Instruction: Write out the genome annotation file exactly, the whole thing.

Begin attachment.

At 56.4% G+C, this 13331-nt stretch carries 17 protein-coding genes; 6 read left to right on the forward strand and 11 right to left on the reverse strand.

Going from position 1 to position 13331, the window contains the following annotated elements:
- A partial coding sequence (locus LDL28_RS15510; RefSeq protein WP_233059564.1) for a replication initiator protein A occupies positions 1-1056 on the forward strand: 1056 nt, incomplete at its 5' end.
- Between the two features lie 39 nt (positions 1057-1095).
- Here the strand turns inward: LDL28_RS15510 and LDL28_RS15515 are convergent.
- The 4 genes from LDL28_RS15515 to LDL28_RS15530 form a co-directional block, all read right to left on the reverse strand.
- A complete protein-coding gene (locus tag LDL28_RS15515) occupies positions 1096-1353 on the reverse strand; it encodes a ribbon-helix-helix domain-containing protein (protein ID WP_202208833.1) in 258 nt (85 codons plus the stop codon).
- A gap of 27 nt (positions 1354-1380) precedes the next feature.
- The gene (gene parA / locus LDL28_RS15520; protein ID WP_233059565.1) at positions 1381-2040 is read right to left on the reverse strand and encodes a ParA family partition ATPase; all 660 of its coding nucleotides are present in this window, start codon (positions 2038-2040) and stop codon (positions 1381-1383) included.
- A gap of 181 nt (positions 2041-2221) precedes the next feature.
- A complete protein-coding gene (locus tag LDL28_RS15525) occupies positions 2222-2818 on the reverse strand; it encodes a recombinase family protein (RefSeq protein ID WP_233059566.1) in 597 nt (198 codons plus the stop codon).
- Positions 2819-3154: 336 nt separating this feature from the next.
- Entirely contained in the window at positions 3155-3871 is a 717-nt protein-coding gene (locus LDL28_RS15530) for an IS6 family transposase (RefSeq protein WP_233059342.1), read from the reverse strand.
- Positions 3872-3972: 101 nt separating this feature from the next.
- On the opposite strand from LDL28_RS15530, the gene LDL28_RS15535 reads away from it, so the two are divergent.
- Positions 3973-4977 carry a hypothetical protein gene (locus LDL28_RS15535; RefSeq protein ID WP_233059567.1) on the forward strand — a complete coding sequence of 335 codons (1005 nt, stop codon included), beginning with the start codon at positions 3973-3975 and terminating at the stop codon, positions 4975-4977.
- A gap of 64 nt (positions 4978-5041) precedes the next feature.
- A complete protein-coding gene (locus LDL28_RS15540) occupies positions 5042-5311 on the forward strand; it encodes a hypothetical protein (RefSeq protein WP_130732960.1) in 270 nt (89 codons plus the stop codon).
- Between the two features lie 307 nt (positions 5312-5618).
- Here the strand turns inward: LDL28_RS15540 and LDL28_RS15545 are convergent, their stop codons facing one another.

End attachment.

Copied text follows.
At 56.4% G+C, this 13331-nt stretch carries 17 protein-coding genes; 6 read left to right on the forward strand and 11 right to left on the reverse strand.

Going from position 1 to position 13331, the window contains the following annotated elements:
- A partial coding sequence (locus LDL28_RS15510; RefSeq protein WP_233059564.1) for a replication initiator protein A occupies positions 1-1056 on the forward strand: 1056 nt, incomplete at its 5' end.
- Between the two features lie 39 nt (positions 1057-1095).
- Here the strand turns inward: LDL28_RS15510 and LDL28_RS15515 are convergent.
- The 4 genes from LDL28_RS15515 to LDL28_RS15530 form a co-directional block, all read right to left on the reverse strand.
- A complete protein-coding gene (locus tag LDL28_RS15515) occupies positions 1096-1353 on the reverse strand; it encodes a ribbon-helix-helix domain-containing protein (protein ID WP_202208833.1) in 258 nt (85 codons plus the stop codon).
- A gap of 27 nt (positions 1354-1380) precedes the next feature.
- The gene (gene parA / locus LDL28_RS15520; protein ID WP_233059565.1) at positions 1381-2040 is read right to left on the reverse strand and encodes a ParA family partition ATPase; all 660 of its coding nucleotides are present in this window, start codon (positions 2038-2040) and stop codon (positions 1381-1383) included.
- A gap of 181 nt (positions 2041-2221) precedes the next feature.
- A complete protein-coding gene (locus tag LDL28_RS15525) occupies positions 2222-2818 on the reverse strand; it encodes a recombinase family protein (RefSeq protein ID WP_233059566.1) in 597 nt (198 codons plus the stop codon).
- Positions 2819-3154: 336 nt separating this feature from the next.
- Entirely contained in the window at positions 3155-3871 is a 717-nt protein-coding gene (locus LDL28_RS15530) for an IS6 family transposase (RefSeq protein WP_233059342.1), read from the reverse strand.
- Positions 3872-3972: 101 nt separating this feature from the next.
- On the opposite strand from LDL28_RS15530, the gene LDL28_RS15535 reads away from it, so the two are divergent.
- Positions 3973-4977 carry a hypothetical protein gene (locus LDL28_RS15535; RefSeq protein ID WP_233059567.1) on the forward strand — a complete coding sequence of 335 codons (1005 nt, stop codon included), beginning with the start codon at positions 3973-3975 and terminating at the stop codon, positions 4975-4977.
- A gap of 64 nt (positions 4978-5041) precedes the next feature.
- A complete protein-coding gene (locus LDL28_RS15540) occupies positions 5042-5311 on the forward strand; it encodes a hypothetical protein (RefSeq protein WP_130732960.1) in 270 nt (89 codons plus the stop codon).
- Between the two features lie 307 nt (positions 5312-5618).
- Here the strand turns inward: LDL28_RS15540 and LDL28_RS15545 are convergent, their stop codons facing one another.